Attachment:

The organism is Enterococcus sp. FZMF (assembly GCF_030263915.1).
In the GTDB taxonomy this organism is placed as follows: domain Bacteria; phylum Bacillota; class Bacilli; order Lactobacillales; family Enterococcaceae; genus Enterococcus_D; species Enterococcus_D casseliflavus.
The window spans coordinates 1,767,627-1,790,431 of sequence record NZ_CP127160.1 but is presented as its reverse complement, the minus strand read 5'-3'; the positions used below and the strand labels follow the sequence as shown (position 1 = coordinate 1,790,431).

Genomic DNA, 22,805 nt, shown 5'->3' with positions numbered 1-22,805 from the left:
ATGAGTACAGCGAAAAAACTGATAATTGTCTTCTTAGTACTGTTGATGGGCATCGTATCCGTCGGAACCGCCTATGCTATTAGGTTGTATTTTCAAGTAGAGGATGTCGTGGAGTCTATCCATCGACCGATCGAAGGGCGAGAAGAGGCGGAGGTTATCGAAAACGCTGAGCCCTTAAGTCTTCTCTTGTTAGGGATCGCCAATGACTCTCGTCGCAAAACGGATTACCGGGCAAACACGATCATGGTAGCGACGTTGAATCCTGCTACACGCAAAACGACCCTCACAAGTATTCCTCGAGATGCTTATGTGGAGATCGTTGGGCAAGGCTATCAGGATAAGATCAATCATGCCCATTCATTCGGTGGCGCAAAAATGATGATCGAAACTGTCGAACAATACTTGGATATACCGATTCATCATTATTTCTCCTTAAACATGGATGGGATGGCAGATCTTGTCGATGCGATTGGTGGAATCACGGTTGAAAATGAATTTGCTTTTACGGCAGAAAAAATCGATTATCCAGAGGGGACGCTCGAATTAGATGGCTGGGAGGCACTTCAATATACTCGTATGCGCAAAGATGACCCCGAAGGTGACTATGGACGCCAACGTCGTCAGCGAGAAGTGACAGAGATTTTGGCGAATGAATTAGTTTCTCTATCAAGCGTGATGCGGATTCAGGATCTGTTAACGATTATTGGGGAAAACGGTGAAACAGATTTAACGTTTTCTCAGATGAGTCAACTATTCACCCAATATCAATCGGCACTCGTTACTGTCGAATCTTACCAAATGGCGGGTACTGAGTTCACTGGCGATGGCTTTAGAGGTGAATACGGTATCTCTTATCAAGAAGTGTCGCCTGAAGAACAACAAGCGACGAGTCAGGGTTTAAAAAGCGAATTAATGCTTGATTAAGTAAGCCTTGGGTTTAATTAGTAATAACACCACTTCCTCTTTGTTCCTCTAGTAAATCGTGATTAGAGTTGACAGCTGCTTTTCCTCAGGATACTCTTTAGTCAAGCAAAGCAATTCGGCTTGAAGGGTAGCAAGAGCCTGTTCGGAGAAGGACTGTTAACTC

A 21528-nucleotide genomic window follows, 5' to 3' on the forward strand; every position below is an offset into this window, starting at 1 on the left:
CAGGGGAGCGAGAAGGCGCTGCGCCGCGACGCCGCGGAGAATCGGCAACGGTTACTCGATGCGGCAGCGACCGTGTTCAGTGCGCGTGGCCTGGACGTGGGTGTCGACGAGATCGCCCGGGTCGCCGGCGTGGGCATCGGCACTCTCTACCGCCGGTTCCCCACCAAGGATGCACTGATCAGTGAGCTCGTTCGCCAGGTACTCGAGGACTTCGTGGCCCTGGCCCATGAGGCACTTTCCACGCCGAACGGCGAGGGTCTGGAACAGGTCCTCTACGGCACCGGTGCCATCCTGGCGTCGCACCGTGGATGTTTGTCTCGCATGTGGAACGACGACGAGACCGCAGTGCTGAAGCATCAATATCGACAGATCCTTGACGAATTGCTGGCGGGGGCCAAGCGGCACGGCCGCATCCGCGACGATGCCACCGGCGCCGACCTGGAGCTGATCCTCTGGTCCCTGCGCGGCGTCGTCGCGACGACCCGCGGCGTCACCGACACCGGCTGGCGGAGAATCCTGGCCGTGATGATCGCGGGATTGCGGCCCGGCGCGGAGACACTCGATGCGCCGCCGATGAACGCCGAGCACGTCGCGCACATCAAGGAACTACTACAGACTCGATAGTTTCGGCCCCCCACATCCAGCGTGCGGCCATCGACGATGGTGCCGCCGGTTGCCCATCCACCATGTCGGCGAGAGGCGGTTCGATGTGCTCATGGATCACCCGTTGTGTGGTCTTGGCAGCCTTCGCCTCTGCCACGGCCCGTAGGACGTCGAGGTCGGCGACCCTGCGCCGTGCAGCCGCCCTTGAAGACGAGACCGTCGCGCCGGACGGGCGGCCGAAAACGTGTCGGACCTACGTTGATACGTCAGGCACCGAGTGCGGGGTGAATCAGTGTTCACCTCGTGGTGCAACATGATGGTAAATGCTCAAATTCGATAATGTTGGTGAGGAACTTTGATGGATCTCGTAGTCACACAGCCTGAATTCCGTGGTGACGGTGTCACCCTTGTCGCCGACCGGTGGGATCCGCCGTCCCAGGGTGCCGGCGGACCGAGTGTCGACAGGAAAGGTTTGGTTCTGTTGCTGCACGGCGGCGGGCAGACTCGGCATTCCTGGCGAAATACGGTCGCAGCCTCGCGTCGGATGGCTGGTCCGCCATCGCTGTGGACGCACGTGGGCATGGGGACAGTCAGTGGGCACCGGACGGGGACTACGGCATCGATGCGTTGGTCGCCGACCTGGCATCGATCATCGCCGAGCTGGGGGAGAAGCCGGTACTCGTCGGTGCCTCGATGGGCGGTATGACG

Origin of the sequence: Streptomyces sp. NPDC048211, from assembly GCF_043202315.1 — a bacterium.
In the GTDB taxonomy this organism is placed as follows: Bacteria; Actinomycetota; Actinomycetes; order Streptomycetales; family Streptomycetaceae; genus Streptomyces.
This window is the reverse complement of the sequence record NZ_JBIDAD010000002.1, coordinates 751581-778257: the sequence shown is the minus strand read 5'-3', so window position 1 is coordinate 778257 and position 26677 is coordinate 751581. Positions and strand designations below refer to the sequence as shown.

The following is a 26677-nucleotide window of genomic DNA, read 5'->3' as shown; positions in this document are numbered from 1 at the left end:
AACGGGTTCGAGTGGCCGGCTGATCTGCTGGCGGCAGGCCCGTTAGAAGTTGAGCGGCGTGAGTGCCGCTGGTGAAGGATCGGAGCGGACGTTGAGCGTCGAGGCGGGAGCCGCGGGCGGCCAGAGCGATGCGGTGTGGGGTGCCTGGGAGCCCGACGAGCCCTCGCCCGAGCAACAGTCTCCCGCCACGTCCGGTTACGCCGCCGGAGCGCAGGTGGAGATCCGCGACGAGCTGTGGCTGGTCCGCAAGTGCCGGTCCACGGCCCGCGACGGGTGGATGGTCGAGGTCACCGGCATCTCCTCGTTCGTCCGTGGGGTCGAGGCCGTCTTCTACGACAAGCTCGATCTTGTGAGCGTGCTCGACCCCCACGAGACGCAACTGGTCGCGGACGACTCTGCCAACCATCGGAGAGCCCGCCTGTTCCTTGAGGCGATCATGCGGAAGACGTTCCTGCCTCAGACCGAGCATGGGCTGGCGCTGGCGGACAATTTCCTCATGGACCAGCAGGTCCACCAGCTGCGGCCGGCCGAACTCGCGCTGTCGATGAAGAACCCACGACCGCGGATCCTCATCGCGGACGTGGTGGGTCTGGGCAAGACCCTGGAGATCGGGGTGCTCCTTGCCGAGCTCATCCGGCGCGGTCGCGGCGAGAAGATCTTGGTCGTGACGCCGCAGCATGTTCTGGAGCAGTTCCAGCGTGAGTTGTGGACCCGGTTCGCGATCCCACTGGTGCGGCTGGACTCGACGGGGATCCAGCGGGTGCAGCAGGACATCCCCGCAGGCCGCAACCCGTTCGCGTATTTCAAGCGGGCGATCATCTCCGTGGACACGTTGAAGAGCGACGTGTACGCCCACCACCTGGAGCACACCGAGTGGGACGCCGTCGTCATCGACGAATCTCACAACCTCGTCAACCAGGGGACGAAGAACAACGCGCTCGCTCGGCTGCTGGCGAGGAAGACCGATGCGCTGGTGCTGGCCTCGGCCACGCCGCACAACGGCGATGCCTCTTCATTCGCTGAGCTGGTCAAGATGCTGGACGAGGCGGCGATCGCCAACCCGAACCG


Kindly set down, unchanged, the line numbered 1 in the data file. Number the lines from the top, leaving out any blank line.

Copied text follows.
The organism is Enterococcus sp. FZMF (assembly GCF_030263915.1).